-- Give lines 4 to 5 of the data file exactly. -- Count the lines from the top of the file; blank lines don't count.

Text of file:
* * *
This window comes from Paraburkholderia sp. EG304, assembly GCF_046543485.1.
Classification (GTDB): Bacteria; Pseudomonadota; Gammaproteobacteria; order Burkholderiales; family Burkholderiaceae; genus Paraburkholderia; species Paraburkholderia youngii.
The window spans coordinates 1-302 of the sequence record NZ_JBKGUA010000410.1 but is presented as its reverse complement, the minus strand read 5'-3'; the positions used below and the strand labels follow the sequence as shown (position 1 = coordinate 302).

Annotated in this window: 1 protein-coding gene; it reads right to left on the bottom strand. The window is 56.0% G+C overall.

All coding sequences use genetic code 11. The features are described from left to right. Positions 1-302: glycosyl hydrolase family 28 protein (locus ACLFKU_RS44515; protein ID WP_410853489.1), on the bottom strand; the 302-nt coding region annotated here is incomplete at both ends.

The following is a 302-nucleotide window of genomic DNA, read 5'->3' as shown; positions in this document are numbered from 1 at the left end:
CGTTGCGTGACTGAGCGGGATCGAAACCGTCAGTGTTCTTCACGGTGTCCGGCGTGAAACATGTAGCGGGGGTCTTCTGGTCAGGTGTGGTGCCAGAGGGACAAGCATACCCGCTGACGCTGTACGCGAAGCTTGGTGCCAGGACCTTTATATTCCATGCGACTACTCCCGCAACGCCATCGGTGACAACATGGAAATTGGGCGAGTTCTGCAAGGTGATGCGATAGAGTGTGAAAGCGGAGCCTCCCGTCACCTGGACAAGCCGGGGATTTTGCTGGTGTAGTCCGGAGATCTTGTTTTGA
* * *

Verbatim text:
Annotated in this window: 1 protein-coding gene; it reads right to left on the bottom strand. The window is 56.0% G+C overall.

All coding sequences use genetic code 11. The features are described from left to right. Positions 1-302: glycosyl hydrolase family 28 protein (locus ACLFKU_RS44515; protein ID WP_410853489.1), on the bottom strand; the 302-nt coding region annotated here is incomplete at both ends.